While most Canadian cities tend to mourn the end of summer, culture-savvy Winnipeggers welcome late autumn, as October brings with it the meaty part of our arts, culture and sporting seasons. It’s a great time to hang out and take in some true Canadian experiences – it is still our 150th anniversary year after all. For those still in the Canada 150 groove, here are some local-approved things to do in Winnipeg.
In and Out of the Water
While the surrounding lakes may be now be too cold for a dip, you should still pack a bathing suit as a trip to Thermëa, Winnipeg’s premier outdoor spa, is always an excellent choice. Under the towering evergreens of Fort Garry, Thermëa’s hot and cold pools work magic, while their mandate of having guests dine in robes in the licensed, farm-to-table restaurant is the height of cozy sophistication. On top of that, the ever-rising steam does wonders for melting away any extra inches that may have accumulated on your waistline this past summer.
However, if you’d like to be a spectator and watch other heavy-set animals splash about in cold water, then a trip to Assiniboine Park Zoo’s Journey to Churchill is for you. All jokes aside, at the award-winning exhibit’s Sea Ice Passage you will come nearly nose-to-nose with numerous polar bears who swim and play all around you. I’ve seen full grown adults cry tears of joy at the spectacle (myself possibly included), so needless to say the exhibit is for all ages.
Keep celebrating Canada 150 in Winnipeg
On the official front, the Canadian Museum for Human Rights (CMHR) is currently showcasing a crowd-sourced photography project titled Points of View. Curated using thousands of entries from across Canada, the exhibit is exemplary in presenting diverse national perspectives on themes like inclusion, the environment and reconciliation.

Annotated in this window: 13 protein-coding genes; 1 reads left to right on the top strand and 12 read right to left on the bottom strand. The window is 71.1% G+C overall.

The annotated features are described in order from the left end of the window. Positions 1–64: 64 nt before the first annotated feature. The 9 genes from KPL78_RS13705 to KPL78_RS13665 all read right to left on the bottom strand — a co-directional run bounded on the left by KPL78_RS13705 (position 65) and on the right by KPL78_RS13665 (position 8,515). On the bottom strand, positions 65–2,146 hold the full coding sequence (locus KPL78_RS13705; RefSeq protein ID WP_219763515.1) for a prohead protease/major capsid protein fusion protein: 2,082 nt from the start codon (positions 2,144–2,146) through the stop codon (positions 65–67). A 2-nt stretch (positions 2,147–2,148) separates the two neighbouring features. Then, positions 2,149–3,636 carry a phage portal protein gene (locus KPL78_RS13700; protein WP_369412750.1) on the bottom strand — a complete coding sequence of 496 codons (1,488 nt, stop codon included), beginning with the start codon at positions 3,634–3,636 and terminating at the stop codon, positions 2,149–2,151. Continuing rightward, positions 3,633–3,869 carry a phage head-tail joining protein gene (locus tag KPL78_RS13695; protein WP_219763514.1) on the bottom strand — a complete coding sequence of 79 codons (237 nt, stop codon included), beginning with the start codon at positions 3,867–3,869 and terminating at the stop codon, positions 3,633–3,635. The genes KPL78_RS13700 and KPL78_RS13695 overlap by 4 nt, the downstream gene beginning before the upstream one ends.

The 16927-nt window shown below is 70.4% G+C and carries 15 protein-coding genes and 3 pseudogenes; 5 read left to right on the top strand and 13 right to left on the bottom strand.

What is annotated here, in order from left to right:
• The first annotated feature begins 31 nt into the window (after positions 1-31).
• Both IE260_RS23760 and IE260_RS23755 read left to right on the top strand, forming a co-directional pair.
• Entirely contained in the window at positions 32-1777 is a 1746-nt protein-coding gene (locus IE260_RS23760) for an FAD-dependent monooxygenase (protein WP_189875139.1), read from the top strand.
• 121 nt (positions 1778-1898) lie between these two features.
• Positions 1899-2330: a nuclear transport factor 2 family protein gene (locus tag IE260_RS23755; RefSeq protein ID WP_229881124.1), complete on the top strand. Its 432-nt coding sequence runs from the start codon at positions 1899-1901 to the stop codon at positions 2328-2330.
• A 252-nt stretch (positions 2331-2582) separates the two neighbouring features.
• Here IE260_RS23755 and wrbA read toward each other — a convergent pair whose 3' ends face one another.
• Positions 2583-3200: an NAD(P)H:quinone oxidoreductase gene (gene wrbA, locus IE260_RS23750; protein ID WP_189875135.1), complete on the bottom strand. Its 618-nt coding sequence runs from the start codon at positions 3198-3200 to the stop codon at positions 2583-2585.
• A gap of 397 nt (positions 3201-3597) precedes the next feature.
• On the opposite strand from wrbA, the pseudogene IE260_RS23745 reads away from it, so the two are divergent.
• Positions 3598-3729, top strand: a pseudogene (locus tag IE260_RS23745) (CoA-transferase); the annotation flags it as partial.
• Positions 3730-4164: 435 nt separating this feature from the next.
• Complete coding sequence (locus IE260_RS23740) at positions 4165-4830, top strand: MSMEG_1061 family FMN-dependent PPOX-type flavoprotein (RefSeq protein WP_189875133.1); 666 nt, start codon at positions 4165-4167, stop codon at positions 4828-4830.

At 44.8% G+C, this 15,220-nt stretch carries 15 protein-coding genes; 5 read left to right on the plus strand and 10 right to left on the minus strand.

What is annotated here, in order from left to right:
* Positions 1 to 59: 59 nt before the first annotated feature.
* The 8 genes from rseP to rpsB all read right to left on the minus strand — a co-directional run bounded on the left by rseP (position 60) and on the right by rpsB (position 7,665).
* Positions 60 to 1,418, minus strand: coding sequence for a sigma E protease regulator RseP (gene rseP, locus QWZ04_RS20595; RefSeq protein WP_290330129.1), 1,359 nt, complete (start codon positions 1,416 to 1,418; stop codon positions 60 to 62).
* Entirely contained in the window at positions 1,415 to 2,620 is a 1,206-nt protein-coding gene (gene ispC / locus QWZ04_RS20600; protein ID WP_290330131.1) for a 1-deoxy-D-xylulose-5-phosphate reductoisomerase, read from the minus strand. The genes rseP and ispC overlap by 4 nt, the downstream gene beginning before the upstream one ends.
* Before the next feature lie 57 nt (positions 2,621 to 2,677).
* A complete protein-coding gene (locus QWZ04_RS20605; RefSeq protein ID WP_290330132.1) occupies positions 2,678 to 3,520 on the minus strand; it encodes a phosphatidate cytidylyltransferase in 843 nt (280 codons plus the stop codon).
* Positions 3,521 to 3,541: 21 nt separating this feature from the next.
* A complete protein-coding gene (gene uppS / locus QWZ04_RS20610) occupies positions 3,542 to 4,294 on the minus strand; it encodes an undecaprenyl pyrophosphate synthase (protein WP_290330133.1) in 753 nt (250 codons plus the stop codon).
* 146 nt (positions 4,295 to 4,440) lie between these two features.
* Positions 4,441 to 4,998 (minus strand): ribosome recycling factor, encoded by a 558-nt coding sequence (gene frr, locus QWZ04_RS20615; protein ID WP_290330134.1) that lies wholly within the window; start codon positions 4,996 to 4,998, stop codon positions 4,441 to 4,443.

While a visit to the CMHR is always a must — the architecture alone, which literally climbs from darkness to light, is completely awe-inspiring — October offers an added bonus once you’ve reached the Museum’s pinnacle, the Tower of Hope. Perched high above the city, you’ll be able to see an expansive prairie autumn laid out below, particularly when you look east over the picturesque neighbourhood of St. Boniface.
For a more historical and directly Manitoban approach to Canada 150, head to the Manitoba Museum, where they have utilized pieces from their astounding collection to create the exhibit Legacies of Confederation: A New Look at Manitoba History. Using priceless artifacts, the exhibit examines pivotal moments in Canadian and Manitoban history like the Red River Rebellion, the signing of Treaty No. 1, and the ecological changes that occurred when Manitoba first became a province and was inundated with settlers looking to take advantage of fertile farmland.
Amazing and Corny
Speaking of farmland, the newest autumn attraction that has literally grown to celebrate Canada 150 can be found at Deer Meadow Farms, just outside the city. Here, you’ll find a corn maze whose scale — at over 9.1 acres — is a fitting tribute to the world’s second largest country (by area).
While not an official Canada 150 attraction, this mammoth maze doesn’t get any more Canadian, providing a map that spans all three of Canada’s coasts featuring provincial symbols like British Columbia’s Cascade Mountains, Ontario’s Parliament Buildings, and a chipper beaver residing in Labrador. Considering that the maze is the size of five CFL fields, give yourself at least one hour to make it through all its territories, mascots, and shorelines.
A Modern Prairie Meal
Finally, for culinary enthusiasts who wish to see a map of the prairie region on a plate, there is Eat North’s Prairie Grid Dinner Series, whose Winnipeg leg will be held on Thursday, October 5.
This prix-fixe treats diners to five-courses from some of the region’s best chefs, including Winnipegger’s Pamela Kirkpatrick (of Forth) and Adam Donnelly, whose newest restaurant Clementine (where he co-chefs with Chris Gama) was just nominated by enRoute as one of Canada’s best new restaurants. They will be joined by chefs Jamie Harding (Calgary), Christie Peters (Saskatoon) and Lindsay Porter (Edmonton), for a collaborative dinner that takes inspiration from, in the words of Eat North, “the spectacular shapes, colours, and textures of the farming grid system that stretches from the foot of the Rocky Mountains to the Eastern edge of Manitoba.”
Note: Should you be able to tackle the Canada 150 corn maze map followed by eating little maps of the prairies at Eat North’s event, you can officially refer to yourself as Canadian cartographer.